There are nine permanently employed and 20 casual SA Sign Language interpreters in all 864 courts in South Africa to interpret for deaf people during court proceedings.
This is despite reports showing that there are approximately 4 million deaf and hard of hearing people in the country.
Figures from the justice department show that there are 523 district courts (magistrates’ courts) and 341 regional courts in South Africa. However, figures from the office of the chief justice are higher, reflecting 704 district courts, 386 regional courts and 25 superior courts, of which 16 are high courts.
Even though South Africa will soon make SA Sign Language its 12th official language, lack of interpreters at police stations, hospitals, clinics and courts continues to be a major challenge.
Interviews conducted with the deaf community demonstrate that essential workers in the public sector such as police officers, doctors, nurses and court officials cannot communicate in SA Sign Language.
Stakeholders lamented that patients and victims of domestic abuse and sexual violence are often assisted by their immediate family members, teachers, church leaders or even friends. They believe it is not advisable for such individuals to act as interpreters during court cases, as they are not equipped to handle legal matters, which could compromise victims during court proceedings.
Nonprofit organisations such as Neema Foundation for the Deaf, Deafinitely and DeafSA expressed that the deaf community experiences many challenges at government departments due to communication barriers.
Neema Foundation chairperson Cebisile Ndebele and DeafSA national chairperson Bruno Druchen said that such barriers resulted in many deaf women who had survived abuse having to return to their abusers.
Reverend Anel Becker-Ferreira, the founder of Deafinitely, said:
Becker-Ferreira, who is also an interpreter, added that deaf people have little to no access to mental healthcare.
Deafinitely offers counselling to deaf people who have experienced different forms of trauma, including that emanating from the death of a loved one, loss of employment and rejection from society.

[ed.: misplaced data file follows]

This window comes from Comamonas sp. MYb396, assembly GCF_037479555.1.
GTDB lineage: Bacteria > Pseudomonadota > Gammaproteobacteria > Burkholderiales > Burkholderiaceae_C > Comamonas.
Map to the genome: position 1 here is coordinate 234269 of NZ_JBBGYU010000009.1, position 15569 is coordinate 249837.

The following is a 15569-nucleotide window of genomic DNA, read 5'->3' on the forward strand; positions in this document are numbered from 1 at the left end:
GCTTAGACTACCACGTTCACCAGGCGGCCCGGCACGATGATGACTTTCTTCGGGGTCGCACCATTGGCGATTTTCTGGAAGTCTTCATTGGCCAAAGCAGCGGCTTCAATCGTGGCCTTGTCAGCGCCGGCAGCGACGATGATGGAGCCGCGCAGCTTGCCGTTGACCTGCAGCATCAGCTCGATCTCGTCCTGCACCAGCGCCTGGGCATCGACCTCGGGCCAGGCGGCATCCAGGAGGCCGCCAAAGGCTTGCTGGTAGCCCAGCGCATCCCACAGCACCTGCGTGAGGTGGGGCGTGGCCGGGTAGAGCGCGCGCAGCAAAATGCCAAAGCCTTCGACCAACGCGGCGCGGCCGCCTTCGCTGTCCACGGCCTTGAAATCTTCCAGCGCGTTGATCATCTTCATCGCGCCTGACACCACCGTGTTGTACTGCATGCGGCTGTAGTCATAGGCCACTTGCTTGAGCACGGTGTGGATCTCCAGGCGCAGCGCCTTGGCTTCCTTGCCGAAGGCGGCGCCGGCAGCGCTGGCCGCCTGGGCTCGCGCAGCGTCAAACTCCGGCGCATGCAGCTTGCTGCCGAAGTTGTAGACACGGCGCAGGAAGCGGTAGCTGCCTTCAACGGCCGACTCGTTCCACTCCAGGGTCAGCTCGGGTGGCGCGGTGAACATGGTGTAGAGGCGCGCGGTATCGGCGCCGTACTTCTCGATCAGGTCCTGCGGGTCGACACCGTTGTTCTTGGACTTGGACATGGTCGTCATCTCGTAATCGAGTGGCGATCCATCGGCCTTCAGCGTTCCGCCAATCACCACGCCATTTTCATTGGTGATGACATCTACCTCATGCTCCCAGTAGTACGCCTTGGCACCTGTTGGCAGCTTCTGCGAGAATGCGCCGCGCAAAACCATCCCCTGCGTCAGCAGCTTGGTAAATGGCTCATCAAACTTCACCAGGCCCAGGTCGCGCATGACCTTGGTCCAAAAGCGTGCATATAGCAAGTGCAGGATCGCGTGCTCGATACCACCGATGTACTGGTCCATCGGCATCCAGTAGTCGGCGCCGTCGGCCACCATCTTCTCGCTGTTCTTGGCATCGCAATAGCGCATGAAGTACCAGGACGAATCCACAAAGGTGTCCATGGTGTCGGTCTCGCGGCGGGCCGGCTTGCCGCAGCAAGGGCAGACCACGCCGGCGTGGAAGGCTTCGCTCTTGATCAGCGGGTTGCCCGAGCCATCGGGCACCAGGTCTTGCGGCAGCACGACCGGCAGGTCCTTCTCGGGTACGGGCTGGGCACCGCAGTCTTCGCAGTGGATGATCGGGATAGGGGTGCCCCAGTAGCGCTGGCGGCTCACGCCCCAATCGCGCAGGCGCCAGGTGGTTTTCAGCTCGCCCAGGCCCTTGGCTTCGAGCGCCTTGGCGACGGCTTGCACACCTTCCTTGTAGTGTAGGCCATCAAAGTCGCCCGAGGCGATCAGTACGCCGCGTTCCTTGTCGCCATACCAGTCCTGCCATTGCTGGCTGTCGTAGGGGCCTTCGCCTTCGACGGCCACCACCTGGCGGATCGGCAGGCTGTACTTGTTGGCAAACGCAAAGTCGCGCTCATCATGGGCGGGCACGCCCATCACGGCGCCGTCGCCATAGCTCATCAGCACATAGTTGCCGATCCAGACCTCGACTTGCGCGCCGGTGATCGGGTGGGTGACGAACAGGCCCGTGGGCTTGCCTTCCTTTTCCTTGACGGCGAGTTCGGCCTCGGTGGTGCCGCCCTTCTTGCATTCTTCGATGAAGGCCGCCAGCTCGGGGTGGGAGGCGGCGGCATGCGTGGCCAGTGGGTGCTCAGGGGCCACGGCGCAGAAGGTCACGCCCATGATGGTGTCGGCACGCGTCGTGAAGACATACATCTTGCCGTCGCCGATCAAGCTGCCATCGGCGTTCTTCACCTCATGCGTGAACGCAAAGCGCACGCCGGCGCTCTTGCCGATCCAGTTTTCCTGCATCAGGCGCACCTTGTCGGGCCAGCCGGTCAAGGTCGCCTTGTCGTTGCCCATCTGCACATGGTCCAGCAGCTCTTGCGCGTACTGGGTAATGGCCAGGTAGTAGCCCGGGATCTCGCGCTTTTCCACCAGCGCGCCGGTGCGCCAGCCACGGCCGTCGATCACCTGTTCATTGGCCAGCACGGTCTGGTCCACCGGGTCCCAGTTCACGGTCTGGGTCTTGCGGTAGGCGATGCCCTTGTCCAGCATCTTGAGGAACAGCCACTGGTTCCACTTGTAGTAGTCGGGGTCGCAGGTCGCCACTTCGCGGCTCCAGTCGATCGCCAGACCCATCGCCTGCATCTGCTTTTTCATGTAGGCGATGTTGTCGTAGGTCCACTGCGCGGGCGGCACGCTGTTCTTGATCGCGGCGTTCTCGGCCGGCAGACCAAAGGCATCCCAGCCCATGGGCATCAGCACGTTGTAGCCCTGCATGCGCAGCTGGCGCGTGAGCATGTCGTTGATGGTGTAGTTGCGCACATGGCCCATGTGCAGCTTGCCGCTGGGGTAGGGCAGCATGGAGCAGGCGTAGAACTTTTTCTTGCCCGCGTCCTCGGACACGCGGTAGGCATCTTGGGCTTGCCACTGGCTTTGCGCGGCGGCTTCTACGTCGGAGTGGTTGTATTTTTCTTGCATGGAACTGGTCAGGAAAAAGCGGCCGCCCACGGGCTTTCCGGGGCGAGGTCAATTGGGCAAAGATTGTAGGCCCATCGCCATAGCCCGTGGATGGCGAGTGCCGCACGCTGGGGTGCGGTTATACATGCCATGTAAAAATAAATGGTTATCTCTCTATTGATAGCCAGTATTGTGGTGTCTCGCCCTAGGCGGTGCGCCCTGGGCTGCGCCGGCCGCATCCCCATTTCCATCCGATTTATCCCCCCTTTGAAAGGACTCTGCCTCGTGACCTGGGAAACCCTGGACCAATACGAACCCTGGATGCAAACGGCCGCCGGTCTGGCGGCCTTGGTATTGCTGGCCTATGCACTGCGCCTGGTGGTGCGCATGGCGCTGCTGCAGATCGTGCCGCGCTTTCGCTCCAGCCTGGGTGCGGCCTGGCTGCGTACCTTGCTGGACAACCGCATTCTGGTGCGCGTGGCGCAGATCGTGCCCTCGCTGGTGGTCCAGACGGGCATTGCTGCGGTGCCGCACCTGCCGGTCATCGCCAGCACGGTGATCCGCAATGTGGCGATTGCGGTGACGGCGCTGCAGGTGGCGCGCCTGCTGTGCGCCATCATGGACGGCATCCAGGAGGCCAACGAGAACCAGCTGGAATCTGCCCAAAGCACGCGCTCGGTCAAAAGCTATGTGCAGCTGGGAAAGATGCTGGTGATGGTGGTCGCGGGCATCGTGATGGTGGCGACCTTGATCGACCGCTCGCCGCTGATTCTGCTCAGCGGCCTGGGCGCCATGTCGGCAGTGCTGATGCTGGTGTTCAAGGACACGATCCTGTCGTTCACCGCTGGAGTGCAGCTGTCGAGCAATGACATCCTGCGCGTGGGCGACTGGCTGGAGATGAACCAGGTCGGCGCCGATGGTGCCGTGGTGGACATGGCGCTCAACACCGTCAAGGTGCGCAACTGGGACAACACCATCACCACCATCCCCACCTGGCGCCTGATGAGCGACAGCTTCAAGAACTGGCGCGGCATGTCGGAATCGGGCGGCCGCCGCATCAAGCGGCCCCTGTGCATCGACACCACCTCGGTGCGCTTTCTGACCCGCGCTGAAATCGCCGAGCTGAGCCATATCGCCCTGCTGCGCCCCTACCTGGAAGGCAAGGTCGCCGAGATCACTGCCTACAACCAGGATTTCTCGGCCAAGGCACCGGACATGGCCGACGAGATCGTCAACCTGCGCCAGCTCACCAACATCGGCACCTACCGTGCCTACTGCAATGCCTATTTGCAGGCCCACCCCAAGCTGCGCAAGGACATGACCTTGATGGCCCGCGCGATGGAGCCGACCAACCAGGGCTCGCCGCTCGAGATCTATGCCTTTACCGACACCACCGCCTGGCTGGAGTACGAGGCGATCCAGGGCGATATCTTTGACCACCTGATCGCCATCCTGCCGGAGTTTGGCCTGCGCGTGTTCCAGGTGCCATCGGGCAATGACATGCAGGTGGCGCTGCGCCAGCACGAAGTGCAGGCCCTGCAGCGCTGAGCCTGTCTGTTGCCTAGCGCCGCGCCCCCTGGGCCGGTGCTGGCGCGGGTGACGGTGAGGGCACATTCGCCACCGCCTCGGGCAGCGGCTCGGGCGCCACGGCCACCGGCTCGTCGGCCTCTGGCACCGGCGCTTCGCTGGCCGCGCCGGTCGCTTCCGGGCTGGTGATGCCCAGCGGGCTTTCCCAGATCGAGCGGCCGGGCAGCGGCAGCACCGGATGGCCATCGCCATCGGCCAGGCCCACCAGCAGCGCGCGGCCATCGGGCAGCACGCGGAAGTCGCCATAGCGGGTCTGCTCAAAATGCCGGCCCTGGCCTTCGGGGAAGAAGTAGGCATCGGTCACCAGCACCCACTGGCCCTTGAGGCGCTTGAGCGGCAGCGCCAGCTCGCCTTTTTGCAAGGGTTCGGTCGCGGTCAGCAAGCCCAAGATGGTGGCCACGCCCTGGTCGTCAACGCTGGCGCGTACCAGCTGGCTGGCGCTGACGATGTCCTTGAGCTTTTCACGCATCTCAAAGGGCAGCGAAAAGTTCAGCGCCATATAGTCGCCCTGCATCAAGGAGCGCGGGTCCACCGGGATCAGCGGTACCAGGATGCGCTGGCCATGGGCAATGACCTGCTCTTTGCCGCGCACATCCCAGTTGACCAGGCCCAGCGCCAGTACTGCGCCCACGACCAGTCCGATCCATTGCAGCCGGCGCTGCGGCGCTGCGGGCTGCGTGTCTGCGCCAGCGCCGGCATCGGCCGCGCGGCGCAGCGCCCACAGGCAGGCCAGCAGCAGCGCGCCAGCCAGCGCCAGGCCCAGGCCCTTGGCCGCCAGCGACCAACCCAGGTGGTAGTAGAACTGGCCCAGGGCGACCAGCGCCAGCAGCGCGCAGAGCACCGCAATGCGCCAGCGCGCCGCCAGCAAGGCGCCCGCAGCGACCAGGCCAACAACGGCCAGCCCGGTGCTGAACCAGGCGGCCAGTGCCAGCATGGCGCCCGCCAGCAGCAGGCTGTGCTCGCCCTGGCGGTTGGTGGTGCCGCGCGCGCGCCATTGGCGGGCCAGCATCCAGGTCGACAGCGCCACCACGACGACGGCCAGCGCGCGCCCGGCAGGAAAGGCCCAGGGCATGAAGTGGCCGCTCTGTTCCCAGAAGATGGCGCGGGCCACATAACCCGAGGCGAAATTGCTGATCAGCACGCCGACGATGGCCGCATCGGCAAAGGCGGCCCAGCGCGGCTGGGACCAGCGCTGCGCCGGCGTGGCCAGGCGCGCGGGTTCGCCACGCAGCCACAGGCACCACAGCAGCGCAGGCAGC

Through her role as a reverend of the Dutch Reformed Church in Pretoria, Becker-Ferreira said this year their branch, which caters to deaf people, conducted a course in which they discussed different aspects of trauma and mourning, and discovered new ways of healing.
Speaking on behalf of deaf children, youngsters and women, Ndebele appealed to the public as well as to the private and third sector to consider the double trauma that many victims of sexual and domestic violence are exposed to because of a lack of SA Sign Language experts to assist them.
“The level of physical and emotional abuse that exists in the deaf community is high. It therefore requires SA Sign Language interpreters at every level to ensure that their cases are adequately reported and appropriate action is taken,” said Ndebele.
Justice department spokesperson Steve Mahlangu explained that “there is an efficient internal process which notifies the departmental language service of the need for both foreign and SA Sign Language services well in advance. Court proceedings are never kept in abeyance or postponed for an interpreter to be secured.
“The department has recently collaborated with the Pan South African Language Board to embark on the training of frontline staff in basic sign language to make our services easily accessible to the deaf community. This initiative will be rolled out in the current financial year.
“During court proceedings, we still rely on the interpreter employed in the department, or alternatively on an outsourced interpreter. The department is continuing to use this approach until such time that the contemplated intervention above has taken off,” said Mahlangu.
The national health department’s Foster Mohale said they did not have permanent officials employed as interpreters in healthcare facilities, “but arrangements can be made for special cases if family members notify the health authorities”.